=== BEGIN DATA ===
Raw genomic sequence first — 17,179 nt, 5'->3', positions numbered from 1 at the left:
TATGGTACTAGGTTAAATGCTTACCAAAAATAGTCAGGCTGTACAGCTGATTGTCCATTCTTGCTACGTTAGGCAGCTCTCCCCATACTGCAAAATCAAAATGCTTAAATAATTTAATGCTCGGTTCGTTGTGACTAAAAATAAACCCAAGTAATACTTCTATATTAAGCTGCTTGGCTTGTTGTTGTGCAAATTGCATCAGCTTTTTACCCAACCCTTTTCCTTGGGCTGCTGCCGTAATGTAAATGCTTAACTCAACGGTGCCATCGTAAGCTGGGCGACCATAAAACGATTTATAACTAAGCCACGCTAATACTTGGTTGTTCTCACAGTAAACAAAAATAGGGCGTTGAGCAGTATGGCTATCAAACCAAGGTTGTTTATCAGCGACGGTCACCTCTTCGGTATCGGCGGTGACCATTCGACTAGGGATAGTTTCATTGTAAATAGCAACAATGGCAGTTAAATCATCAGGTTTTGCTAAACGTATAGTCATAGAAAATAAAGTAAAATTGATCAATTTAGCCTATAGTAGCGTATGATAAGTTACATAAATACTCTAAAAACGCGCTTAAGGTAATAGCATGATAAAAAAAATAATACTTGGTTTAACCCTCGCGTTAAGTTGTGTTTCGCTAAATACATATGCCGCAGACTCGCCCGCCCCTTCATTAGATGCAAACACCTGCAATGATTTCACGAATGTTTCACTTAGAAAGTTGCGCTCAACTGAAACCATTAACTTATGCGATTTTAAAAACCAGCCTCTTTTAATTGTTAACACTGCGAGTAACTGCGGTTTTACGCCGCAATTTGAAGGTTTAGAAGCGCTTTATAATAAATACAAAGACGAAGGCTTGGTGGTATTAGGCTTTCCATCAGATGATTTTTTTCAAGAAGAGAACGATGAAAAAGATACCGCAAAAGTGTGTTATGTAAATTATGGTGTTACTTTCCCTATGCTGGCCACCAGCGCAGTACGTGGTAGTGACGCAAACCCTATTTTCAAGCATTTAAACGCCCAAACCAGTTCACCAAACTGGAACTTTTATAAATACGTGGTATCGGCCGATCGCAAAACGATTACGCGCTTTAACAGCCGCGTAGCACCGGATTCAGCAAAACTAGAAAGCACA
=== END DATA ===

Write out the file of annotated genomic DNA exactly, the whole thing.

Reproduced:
Raw genomic sequence first — 17,179 nt, 5'->3', positions numbered from 1 at the left:
TATGGTACTAGGTTAAATGCTTACCAAAAATAGTCAGGCTGTACAGCTGATTGTCCATTCTTGCTACGTTAGGCAGCTCTCCCCATACTGCAAAATCAAAATGCTTAAATAATTTAATGCTCGGTTCGTTGTGACTAAAAATAAACCCAAGTAATACTTCTATATTAAGCTGCTTGGCTTGTTGTTGTGCAAATTGCATCAGCTTTTTACCCAACCCTTTTCCTTGGGCTGCTGCCGTAATGTAAATGCTTAACTCAACGGTGCCATCGTAAGCTGGGCGACCATAAAACGATTTATAACTAAGCCACGCTAATACTTGGTTGTTCTCACAGTAAACAAAAATAGGGCGTTGAGCAGTATGGCTATCAAACCAAGGTTGTTTATCAGCGACGGTCACCTCTTCGGTATCGGCGGTGACCATTCGACTAGGGATAGTTTCATTGTAAATAGCAACAATGGCAGTTAAATCATCAGGTTTTGCTAAACGTATAGTCATAGAAAATAAAGTAAAATTGATCAATTTAGCCTATAGTAGCGTATGATAAGTTACATAAATACTCTAAAAACGCGCTTAAGGTAATAGCATGATAAAAAAAATAATACTTGGTTTAACCCTCGCGTTAAGTTGTGTTTCGCTAAATACATATGCCGCAGACTCGCCCGCCCCTTCATTAGATGCAAACACCTGCAATGATTTCACGAATGTTTCACTTAGAAAGTTGCGCTCAACTGAAACCATTAACTTATGCGATTTTAAAAACCAGCCTCTTTTAATTGTTAACACTGCGAGTAACTGCGGTTTTACGCCGCAATTTGAAGGTTTAGAAGCGCTTTATAATAAATACAAAGACGAAGGCTTGGTGGTATTAGGCTTTCCATCAGATGATTTTTTTCAAGAAGAGAACGATGAAAAAGATACCGCAAAAGTGTGTTATGTAAATTATGGTGTTACTTTCCCTATGCTGGCCACCAGCGCAGTACGTGGTAGTGACGCAAACCCTATTTTCAAGCATTTAAACGCCCAAACCAGTTCACCAAACTGGAACTTTTATAAATACGTGGTATCGGCCGATCGCAAAACGATTACGCGCTTTAACAGCCGCGTAGCACCGGATTCAGCAAAACTAGAAAGCACA